He had two sons—if this be worth your hearing, Mark it—the eldest of them at three years old, I' th' swathing clothes the other, from their nursery Were stol'n, and to this hour no guess in knowledge Which way they went. (1.1.65-69)
The two gents kick things off for us by describing the king's suffering over the past twenty years. Maybe Shakespeare's trying to rack up some sympathy points before we meet the guy himself and we see him doing some seriously stupid crap.
QUEEN Weeps she still, say'st thou? Dost thou think in time She will not quench and let instructions enter Where folly now possesses? (1.5.55-57)
Imogen is crying, and no one can stop her. We can't blame her: her husband has just been banished. Here, the Queen makes it clear that Imogen isn't letting go of her hubby so easily: she's prepared to suffer through it, and that's not good news for the Queen, who wants Imogen to marry her nasty son Cloten.
IMOGEN A father cruel and a stepdame false, A foolish suitor to a wedded lady That hath her husband banished. O, that husband, My supreme crown of grief and those repeated Vexations of it! Had I been thief-stol'n, As my two brothers, happy; but most miserable Is the desire that's glorious. Blessed be those, How mean soe'er, that have their honest wills, Which seasons comfort. Who may this be? Fie! (1.6.1-9)
We feel bad for Imogen: she doesn't have anyone in her corner. But why does she suffer so much? Is she the only truly good character in the play? Or does she cause some pain of her own?
SECOND LORD Alas, poor princess, Thou divine Imogen, what thou endur'st, Betwixt a father by thy stepdame governed, A mother hourly coining plots, a wooer More hateful than the foul expulsion is Of thy dear husband, than that horrid act Of the divorce he'd make! (2.1.56-62)
Give it up for the minor characters: the two lords have a lot of say about how ridiculous Cloten is. They help us understand these characters, and they make us have more sympathy for Imogen. It seems that everyone can see how bad she has it except for Cymbeline himself. Why are the lords able to see through things, while characters directly involved with the plot have a hard time understanding what's actually going on?
POSTHUMUS It is a basilisk unto mine eye, Kills me to look on 't. Let there be no honor Where there is beauty, truth where semblance, love Where there's another man. (2.4.136-139)
Okay, okay. For the sake of fairness, we also have to think about Posthumus's side of things. Sure, he creates a lot of heartache for our main gal, but he also thinks she's been unfaithful. Does that excuse him when he orders her killed? Uhh, we don't think so. But it does mean he's hurting about the whole Iachimo trick, and hurting hard.
BELARIUS The fear's as bad as falling; the toil o' the war, A pain that only seems to seek out danger I' the name of fame and honor, which dies i' th' search (3.3.54-56)
Telling his sons about the dangers of the city, Belarius sheds some light on why he left in the first place. It turns out he was wronged, too, and that the city is full of falseness and dishonesty. Why are things like this in the city but not in the country? What makes city people—or the people at Cymbeline's court—so dishonest?
IMOGEN Why, I must die, And if I do not by thy hand, thou art No servant of thy master's. Against self-slaughter There is a prohibition so divine That cravens my weak hand. Come, here's my heart— Something's afore 't. Soft, soft! We'll no defense— Obedient as the scabbard. (3.4.81-87)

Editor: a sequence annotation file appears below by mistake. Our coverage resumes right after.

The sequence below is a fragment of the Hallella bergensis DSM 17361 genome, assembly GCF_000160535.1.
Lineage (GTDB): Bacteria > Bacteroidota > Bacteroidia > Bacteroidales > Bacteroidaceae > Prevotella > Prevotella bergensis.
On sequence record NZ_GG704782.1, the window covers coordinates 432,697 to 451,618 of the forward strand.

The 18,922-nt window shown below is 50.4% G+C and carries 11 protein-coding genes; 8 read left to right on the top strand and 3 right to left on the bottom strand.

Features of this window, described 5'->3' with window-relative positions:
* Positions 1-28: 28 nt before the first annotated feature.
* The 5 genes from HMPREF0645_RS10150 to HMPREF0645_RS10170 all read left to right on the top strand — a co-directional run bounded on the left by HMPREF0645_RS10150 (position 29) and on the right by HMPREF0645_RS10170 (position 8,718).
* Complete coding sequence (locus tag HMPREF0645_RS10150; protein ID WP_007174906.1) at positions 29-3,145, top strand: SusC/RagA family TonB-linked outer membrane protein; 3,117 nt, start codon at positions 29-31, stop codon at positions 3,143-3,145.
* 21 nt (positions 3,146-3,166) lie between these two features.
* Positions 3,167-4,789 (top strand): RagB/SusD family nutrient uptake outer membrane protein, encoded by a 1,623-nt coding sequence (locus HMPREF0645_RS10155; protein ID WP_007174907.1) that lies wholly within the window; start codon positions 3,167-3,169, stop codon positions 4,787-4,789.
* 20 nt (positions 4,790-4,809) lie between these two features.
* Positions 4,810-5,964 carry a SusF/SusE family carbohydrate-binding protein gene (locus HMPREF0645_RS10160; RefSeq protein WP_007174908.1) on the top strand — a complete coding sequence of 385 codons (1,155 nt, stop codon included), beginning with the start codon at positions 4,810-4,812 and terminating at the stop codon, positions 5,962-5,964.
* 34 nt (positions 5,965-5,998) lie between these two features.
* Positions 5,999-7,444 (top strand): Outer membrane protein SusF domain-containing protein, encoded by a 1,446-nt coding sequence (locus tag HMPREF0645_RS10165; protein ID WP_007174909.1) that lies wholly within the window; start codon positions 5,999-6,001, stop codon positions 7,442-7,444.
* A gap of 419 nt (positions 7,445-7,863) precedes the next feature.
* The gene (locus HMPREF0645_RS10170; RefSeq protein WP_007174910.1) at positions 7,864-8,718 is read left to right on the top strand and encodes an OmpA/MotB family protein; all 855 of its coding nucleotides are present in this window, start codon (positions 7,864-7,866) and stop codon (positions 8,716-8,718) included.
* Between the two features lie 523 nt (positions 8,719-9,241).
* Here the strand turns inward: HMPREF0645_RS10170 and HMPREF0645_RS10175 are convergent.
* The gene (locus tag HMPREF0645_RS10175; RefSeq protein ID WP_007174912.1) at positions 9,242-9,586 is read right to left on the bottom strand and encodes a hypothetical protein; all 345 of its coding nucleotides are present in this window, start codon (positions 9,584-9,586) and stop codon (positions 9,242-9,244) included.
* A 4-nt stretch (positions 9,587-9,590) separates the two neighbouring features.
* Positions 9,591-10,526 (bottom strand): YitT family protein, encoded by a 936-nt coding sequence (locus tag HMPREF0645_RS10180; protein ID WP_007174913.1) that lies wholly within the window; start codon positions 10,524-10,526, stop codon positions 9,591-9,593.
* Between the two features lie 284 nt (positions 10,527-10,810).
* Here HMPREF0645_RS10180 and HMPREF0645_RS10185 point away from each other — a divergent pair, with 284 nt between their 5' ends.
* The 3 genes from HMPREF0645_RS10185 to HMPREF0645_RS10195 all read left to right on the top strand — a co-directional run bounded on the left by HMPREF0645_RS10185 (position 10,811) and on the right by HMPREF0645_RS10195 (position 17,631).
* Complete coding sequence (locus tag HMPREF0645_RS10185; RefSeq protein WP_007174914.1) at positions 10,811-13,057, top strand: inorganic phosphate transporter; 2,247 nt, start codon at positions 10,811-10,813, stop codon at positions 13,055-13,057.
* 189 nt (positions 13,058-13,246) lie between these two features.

Things go from bad to worse for Imogen when Pisanio shows her the letter from Posthumus instructing him to kill her. Hasn't she suffered enough? But it turns out that this is the push she needs to do something about all the lies and deceit that are going around town about her.
CYMBELINE Where is our daughter? She hath not appeared Before the Roman, nor to us hath tendered The duty of the day. She looks us like A thing more made of malice than of duty. We have noted it.—Call her before us, for We have been too slight in sufferance. (3.5.37-42)
When his daughter leaves for Milford, Cymbeline loses control; he can't believe she would stray at a time like this, and he's going to make her pay. Why is Cymbeline so hard on Imogen here? Sure, he's being duped by the Queen, and he doesn't know everything, but still. We guess he's suffering in a lot of ways, too. It must be hard to try to please your subjects, your wife, and your daughter, too, especially when all their interests conflict. What's a king to do?
LUCIUS A Roman with a Roman's heart can suffer. Augustus lives to think on 't: and so much For my peculiar care. (5.5.94-96)
Not many people accept their suffering like Lucius does. He knows he's in for a rough time after invading and losing, but he doesn't care. Bring on the pain—he'll take it like a Roman: stoically, without complaining.
CORNELIUS With horror, madly dying, like her life, Which, being cruel to the world, concluded
Most cruel to herself. What she confessed I will report, so please you. These her women Can trip me if I err, who with wet cheeks Were present when she finished. (5.5.38-43)
When Cornelius announces the Queen's death, he doesn't hold back. He knows she was wicked, and he spells it out for everyone. We're also interested in the way he attributes a lot of the suffering that's gone down in this play to the dead Queen. She could dish it out, but she just couldn't take it.